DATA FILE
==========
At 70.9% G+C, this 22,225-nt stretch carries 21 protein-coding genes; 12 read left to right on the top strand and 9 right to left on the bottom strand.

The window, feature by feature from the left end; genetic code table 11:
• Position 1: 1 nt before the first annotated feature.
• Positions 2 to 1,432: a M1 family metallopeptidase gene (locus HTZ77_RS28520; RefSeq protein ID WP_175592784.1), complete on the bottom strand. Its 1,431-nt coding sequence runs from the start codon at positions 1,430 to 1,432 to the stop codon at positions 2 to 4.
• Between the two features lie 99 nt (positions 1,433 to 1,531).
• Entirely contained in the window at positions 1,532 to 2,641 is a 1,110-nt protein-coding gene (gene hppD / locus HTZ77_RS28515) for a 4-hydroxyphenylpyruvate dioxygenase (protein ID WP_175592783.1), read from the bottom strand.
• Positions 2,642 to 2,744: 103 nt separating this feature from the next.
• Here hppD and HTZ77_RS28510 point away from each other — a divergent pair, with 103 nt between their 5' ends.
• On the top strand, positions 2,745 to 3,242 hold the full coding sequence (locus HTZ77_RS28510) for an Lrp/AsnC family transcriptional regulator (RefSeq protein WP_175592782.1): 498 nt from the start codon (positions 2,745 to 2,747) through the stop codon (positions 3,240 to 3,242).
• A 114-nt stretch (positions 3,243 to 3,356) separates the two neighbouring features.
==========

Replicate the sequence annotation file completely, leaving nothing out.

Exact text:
At 70.9% G+C, this 22,225-nt stretch carries 21 protein-coding genes; 12 read left to right on the top strand and 9 right to left on the bottom strand.

The window, feature by feature from the left end; genetic code table 11:
• Position 1: 1 nt before the first annotated feature.
• Positions 2 to 1,432: a M1 family metallopeptidase gene (locus HTZ77_RS28520; RefSeq protein ID WP_175592784.1), complete on the bottom strand. Its 1,431-nt coding sequence runs from the start codon at positions 1,430 to 1,432 to the stop codon at positions 2 to 4.
• Between the two features lie 99 nt (positions 1,433 to 1,531).
• Entirely contained in the window at positions 1,532 to 2,641 is a 1,110-nt protein-coding gene (gene hppD / locus HTZ77_RS28515) for a 4-hydroxyphenylpyruvate dioxygenase (protein ID WP_175592783.1), read from the bottom strand.
• Positions 2,642 to 2,744: 103 nt separating this feature from the next.
• Here hppD and HTZ77_RS28510 point away from each other — a divergent pair, with 103 nt between their 5' ends.
• On the top strand, positions 2,745 to 3,242 hold the full coding sequence (locus HTZ77_RS28510) for an Lrp/AsnC family transcriptional regulator (RefSeq protein WP_175592782.1): 498 nt from the start codon (positions 2,745 to 2,747) through the stop codon (positions 3,240 to 3,242).
• A 114-nt stretch (positions 3,243 to 3,356) separates the two neighbouring features.